How intimidating is leading the American Assn of Pharmaceutical Scientists, where 58% of the 13,000 members have Ph.D.s? Executive Director John Lisack tells Bisnow it’s actually not too bad. “They’re smart, talented and enjoy the interactive exercises during team-building.” At one event this year, teams had to build a pyramid using only newspapers, paper clips and masking tape. Another time, they had sushi-making and wine-tasting seminars. John says recreation—scuba diving, fishing, golfing—develops a sense of solidarity that makes problem-solving easier.
John sports a tie from the US Open at Pinehurst. Though he wasn’t in the pro field, he's been an avid golfer since grad school, and this year treated himself to a complete set of X20 Callaways. You can often find John at RTJ with his good friend Cris Collie, CEO of the Worldwide ERC. (If you don’t know what RTJ is, you’re not a golfer.)
John endorses team-building for AAPS’ top cadre and hosts two retreats a year. The annual Leadership Retreat has morning problem-solving exercises related to goals for the coming year; the afternoon is devoted to developing friendships. At the Pan Pacific in Vancouver in March, participants included board members (who used the retreat for one of their four quarterly meetings), plus key staff and project leaders.
John in his Arlington office. AAPS represents scientists who do research for large industrial firms—like Johnson & Johnson and Pfizer—as well as academic institutions and government. It’s not a lobbying organization, but a forum for exchange of information to advance science, develop medicines and improve public health.
AAPS also hosts a President’s Retreat, geared toward the future business agenda. It includes the board as well as leadership of AAPS focus groups (ones with expertise in manufacturing, engineering and quality, for example). The last President’s Retreat was in August at the Omni in Atlanta. John says they’ve scouted the Disney Institute in Orlando for ’08. “The Disney staff conducts workshops and seminars on what makes Disney successful. We want to learn from their experience.”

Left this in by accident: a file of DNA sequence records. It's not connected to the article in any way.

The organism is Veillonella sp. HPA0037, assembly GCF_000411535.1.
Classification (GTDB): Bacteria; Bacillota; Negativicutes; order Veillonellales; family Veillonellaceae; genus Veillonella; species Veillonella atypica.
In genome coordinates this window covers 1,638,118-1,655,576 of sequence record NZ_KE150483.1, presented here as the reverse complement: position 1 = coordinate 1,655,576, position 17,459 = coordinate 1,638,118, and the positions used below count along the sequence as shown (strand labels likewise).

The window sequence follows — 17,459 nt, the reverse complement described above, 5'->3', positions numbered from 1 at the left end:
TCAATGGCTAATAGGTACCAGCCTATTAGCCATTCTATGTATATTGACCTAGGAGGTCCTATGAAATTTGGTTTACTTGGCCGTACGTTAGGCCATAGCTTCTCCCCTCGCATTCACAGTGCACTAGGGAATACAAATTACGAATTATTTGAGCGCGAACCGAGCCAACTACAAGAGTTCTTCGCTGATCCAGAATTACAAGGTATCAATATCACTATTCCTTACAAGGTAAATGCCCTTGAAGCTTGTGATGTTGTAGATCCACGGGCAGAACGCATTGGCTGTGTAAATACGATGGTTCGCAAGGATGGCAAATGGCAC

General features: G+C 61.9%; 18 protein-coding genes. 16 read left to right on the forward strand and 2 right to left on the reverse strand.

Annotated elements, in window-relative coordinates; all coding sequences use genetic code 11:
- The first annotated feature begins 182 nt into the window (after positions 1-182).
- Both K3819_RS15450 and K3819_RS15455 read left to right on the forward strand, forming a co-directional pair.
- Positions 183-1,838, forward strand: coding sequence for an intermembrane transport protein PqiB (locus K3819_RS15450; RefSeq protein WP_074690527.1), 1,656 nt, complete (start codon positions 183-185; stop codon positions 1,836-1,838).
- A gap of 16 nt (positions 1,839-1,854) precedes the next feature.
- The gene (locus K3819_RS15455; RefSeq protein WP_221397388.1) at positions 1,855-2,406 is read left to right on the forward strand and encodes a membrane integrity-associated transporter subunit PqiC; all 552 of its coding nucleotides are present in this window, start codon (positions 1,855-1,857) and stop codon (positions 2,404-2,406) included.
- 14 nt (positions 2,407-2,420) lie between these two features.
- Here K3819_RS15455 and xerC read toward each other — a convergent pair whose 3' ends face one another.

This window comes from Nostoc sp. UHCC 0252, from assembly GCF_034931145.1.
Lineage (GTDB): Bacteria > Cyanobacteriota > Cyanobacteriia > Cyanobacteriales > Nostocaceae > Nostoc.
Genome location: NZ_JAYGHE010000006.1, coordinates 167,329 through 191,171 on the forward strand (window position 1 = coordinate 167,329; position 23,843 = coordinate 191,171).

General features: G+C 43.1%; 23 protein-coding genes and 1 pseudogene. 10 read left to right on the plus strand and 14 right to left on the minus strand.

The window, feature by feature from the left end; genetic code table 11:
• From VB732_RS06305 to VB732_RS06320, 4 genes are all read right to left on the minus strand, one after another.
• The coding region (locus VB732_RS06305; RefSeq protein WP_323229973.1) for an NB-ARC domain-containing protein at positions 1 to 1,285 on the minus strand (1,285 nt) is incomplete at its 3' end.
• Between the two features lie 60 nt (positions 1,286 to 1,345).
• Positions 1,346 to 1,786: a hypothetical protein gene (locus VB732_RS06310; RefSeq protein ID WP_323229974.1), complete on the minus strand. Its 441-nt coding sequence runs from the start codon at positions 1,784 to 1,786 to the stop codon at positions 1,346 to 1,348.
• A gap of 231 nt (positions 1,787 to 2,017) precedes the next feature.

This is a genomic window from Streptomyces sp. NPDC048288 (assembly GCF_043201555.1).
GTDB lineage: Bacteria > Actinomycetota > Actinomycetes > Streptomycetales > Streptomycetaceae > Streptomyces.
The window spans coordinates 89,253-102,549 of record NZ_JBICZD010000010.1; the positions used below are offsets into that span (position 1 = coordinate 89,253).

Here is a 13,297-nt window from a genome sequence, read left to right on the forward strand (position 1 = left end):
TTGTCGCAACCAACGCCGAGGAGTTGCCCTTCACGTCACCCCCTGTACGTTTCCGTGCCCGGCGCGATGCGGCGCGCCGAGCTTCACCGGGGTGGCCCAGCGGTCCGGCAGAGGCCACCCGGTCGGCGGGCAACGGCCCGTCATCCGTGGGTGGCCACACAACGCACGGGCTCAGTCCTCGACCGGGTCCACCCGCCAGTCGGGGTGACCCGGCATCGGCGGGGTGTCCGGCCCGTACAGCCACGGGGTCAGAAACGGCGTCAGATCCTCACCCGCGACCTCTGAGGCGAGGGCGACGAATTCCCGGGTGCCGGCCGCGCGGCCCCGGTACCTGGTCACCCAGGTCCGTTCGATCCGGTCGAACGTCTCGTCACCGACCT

The leadership and staff meet two other times during the year—at the AAPS National Biotechnology Conference (NBC) in the spring and the AAPS Annual Meeting and Exposition in the fall. The '08 NBC will be held in Toronto this June—about 1,500 attendees are expected. Over 9,000 will attend the Annual Meeting this November in San Diego, where corporations and vendors will sponsor more than 1,100 booths that showcase the latest pharmaceutical equipment and techniques. The conferences actually kick off a year in advance at “jamborees” where volunteers select the programming for each event and learn what the host city can offer attendees.
John also loves tennis. He and his son are ranked 10th in the nation for father-son doubles, and he has a certificate from the U.S. Tennis Association to prove it! He's also not bad at hoops: He went to the University of Massachusetts on a basketball scholarship, ranking No. 12 on the national list of field goal percentage leaders. John grew up in Allendale, NJ, and came to DC in 1970 to serve as an officer at Ft. Belvoir after ROTC. He started as a director at the American Society for Engineering Education, then became CEO of the National Association of Personnel Consultants, CEO of the American Congress on Surveying and Mapping, and CEO of the American Society of Plant Biologists. He joined AAPS five years ago, after being tapped by independent recruiter Jerry Hurley.